Welcome to the new Independent website. We hope you enjoy it and we value your feedback. Please contact us here.


Controls on firearms tighten over 170 years

The first controls were introduced in the 1824 Vagrancy Act in the backlash against the large number of people roaming the country with weapons brought back from the Napoleonic wars.

The Act allowed the police to arrest "any person with any gun, pistol, hanger [dagger], cutlass, bludgeon or other offensive weapon ... with intent to commit a felonious act".

This was followed by the Night Poaching Acts of 1828 and 1844, the Game Act of 1831, and the Poaching Prevention Act of 1862 which made it an offence to use a firearm to shoot game illegally.

The 1870 Gun Licence Act was created to raise taxes and made it illegal for anyone to use a gun outside their own property without a licence. The first restrictions on the sale of guns came in the Pistol Act 1903, but it was not until the 1920 Fire-arms Act that the possession of pistols, revolvers, rifles and ammunition first required a police firearms certificate. Machine guns have been prohibited since 1937, and all shotguns have required certificates since 1967.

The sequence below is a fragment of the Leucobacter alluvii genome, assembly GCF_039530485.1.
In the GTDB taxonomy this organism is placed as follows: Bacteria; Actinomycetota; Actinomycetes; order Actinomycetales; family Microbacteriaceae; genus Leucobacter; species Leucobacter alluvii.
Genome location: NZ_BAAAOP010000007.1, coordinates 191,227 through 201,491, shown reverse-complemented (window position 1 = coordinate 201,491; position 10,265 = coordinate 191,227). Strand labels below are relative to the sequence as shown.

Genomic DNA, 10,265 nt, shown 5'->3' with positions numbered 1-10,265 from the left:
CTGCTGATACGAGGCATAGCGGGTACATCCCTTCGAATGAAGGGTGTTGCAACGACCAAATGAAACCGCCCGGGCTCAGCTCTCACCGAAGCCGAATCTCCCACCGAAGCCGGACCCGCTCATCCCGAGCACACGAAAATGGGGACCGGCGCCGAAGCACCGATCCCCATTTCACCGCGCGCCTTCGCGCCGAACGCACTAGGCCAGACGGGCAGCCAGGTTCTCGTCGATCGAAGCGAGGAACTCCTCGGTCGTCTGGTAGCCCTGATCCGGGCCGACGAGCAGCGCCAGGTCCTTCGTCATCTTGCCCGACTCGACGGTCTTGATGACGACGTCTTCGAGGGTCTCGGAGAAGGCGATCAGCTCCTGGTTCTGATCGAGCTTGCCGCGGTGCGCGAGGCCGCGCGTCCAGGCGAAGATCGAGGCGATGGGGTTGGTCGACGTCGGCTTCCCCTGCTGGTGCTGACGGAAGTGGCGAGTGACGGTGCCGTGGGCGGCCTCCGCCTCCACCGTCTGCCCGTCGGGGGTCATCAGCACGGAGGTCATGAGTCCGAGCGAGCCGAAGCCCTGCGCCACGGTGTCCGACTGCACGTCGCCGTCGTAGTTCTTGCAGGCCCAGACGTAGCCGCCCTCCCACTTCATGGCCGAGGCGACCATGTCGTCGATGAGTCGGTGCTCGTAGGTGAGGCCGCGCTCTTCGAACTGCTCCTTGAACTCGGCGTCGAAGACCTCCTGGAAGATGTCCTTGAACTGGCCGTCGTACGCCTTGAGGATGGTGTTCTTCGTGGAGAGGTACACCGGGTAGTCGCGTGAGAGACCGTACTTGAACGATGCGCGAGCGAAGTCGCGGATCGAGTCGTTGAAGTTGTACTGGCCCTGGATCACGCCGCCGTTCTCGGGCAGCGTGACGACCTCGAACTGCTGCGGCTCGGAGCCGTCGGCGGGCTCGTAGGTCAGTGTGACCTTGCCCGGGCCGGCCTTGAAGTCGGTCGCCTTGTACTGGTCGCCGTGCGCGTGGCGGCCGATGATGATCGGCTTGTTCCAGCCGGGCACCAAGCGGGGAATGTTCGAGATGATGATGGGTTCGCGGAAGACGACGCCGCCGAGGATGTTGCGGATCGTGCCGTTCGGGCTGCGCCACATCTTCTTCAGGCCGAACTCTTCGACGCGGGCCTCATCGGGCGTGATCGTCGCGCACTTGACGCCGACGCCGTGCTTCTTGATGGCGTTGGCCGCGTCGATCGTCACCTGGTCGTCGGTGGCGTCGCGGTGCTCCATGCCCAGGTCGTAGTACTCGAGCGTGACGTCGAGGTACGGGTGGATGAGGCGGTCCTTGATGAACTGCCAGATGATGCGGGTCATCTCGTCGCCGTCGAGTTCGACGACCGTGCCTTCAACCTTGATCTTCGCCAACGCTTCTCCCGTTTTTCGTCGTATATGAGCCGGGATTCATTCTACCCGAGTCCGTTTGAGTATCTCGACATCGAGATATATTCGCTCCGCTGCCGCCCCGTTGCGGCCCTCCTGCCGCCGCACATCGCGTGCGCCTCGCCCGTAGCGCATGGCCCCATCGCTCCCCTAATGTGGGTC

The controls were consolidated in the Firearms Act 1968, which provides the basis of the current system. The essence of this is that the police must, before issuing a certificate, be satisfied that the applicant is suitable to possess a firearm or shot gun. In the case of a pistol or revolver, the police must be satisfied that they have a good reason for having the weapon.

However, Bill Tupman, former director of the Police Studies Centre at Exeter University, believes this is the area most difficult to police. He said: "The problem remains that there is still no procedure to define what is a fit and proper person."

Holders of firearm and shotgun certificates and firearms dealers are bound to keep their weapons securely and dealers must register with the police.

The Hungerford massacre lead to the Firearms (Amendment) Act 1988, which banned many of the most dangerous weapons such as self-loading rifles and semi-automatic shotguns. It also strengthened the controls on shotguns and the safe keeping of firearms.

Despite all the restrictions, at the end of 1995 there were 409,000 legally held firearms and 1,296,600 shotguns in England and Wales. In Scotland there were 32,000 firearms certificates for 100,000 weapons and 69,000 shotgun certificates.